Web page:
Last Night’s News 📰
MAC IS BACK: After missing the past eight games with a lower-body injury, Nathan MacKinnon is expected to return to the Colorado Avalanche lineup tonight against the Toronto Maple Leafs. While the Avs have hardly missed their superstar teammate, going 7-1 in his absence, getting a three-time Hart Trophy finalist back can’t be a bad thing!
FRANCHISE MILESTONE: For the fourth time in NHL history, a team reached the 3,000-win mark in franchise existence. The Detroit Red Wings held on for a 2-1 win on Tuesday night to join the Montreal Canadiens, Boston Bruins, and Toronto Maple Leafs in the exclusive club. Only the New York Rangers, Chicago Blackhawks, and Philadelphia Flyers have more than 2,000 wins.
FILIP 4s-BERG: Tuesday was a night to remember for Filip Forsberg, as the Nashville Predators winger scored four goals and recorded his 400th career point. Forsberg has 10 goals and five assists on the season, with nine of his 15 points coming in the last five games.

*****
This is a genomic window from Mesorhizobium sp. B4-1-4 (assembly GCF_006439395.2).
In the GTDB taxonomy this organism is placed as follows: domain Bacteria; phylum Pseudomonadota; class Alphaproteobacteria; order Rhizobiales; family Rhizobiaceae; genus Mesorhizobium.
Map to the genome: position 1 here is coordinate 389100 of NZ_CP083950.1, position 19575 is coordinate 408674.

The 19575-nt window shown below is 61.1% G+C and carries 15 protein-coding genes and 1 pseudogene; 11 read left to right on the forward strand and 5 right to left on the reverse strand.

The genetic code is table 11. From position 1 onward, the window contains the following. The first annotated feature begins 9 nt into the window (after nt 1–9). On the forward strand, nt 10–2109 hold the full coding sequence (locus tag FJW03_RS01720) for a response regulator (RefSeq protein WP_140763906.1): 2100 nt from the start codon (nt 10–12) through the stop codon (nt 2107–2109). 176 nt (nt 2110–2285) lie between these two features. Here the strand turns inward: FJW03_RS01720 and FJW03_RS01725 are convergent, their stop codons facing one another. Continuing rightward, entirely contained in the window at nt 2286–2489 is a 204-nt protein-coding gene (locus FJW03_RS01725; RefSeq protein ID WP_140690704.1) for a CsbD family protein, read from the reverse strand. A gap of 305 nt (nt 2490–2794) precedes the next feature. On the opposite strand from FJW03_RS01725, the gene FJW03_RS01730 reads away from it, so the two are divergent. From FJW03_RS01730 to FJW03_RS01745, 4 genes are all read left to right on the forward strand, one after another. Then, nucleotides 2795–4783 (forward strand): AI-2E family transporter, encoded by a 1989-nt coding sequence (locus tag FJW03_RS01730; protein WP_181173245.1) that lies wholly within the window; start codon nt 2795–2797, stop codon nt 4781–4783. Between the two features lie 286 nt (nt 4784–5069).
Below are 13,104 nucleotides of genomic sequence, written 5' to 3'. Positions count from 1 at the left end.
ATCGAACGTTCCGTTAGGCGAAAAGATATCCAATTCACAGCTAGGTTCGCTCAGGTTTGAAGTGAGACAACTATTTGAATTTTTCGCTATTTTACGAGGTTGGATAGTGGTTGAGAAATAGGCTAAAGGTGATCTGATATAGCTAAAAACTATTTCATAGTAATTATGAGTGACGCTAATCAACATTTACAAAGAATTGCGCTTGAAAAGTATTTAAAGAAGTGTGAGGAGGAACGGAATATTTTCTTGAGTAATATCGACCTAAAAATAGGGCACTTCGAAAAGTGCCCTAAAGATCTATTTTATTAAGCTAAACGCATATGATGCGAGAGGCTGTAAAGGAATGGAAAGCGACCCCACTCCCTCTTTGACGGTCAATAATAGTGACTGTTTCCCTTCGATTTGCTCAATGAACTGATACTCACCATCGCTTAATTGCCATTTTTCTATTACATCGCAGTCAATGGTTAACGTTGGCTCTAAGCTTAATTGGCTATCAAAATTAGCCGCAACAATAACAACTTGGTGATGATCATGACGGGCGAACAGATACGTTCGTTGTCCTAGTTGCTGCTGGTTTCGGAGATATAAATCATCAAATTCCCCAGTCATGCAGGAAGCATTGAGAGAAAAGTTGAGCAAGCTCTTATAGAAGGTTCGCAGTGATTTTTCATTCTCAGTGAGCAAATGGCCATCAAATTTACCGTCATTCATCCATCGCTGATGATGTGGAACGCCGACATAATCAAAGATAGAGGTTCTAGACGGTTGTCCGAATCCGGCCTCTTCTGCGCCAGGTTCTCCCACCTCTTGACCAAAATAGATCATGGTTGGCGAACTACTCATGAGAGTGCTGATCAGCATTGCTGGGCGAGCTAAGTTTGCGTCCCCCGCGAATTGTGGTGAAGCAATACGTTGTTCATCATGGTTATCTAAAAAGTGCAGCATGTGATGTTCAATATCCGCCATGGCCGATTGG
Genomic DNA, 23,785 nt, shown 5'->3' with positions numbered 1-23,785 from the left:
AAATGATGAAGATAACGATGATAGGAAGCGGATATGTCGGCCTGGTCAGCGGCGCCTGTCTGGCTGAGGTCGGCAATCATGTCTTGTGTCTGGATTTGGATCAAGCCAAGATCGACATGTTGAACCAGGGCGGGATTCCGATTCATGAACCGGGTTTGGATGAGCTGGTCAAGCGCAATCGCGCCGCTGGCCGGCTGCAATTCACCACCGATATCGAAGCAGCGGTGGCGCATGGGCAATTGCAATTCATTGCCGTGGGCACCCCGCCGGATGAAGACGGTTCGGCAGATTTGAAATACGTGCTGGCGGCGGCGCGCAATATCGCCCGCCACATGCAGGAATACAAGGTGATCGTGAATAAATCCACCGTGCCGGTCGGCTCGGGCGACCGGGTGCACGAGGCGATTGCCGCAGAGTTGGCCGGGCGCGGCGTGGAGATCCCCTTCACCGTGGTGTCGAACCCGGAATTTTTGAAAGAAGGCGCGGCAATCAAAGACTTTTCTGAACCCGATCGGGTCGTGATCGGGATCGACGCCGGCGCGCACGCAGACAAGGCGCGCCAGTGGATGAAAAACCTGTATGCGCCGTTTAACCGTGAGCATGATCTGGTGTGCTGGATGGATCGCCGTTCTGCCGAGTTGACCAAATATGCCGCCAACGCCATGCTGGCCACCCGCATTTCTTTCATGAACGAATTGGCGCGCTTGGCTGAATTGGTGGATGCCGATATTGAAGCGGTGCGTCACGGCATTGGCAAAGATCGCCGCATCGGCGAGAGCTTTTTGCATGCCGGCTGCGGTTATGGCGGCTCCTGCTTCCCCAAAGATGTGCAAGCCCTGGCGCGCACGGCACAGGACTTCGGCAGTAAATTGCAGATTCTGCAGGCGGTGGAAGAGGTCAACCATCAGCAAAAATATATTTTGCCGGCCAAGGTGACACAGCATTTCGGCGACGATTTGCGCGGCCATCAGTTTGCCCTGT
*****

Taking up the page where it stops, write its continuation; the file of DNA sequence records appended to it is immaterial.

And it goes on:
FIVE FOR BITING: Brendan Lemieux received a five-game suspension on Tuesday for biting Brady Tkachuk over the weekend when the Ottawa Senators visited the Los Angeles Kings. Lemieux will be without pay during the suspension and his $38,750 in forfeited salary will go to the Players’ Emergency Assistance Fund.
Is He Worth It?
On Tuesday, the New Jersey Devils announced they’ve extended Jack Hughes to an eight-year contract worth an $8 million average annual value (AAV). For a player that had a career-high of 31 points last season—prorated to 45 points over 82 games—it may come across as surprising. Was it worth it to lock down a player before he has unlocked his full potential? Let’s try and answer that question right now.
Upside To This Deal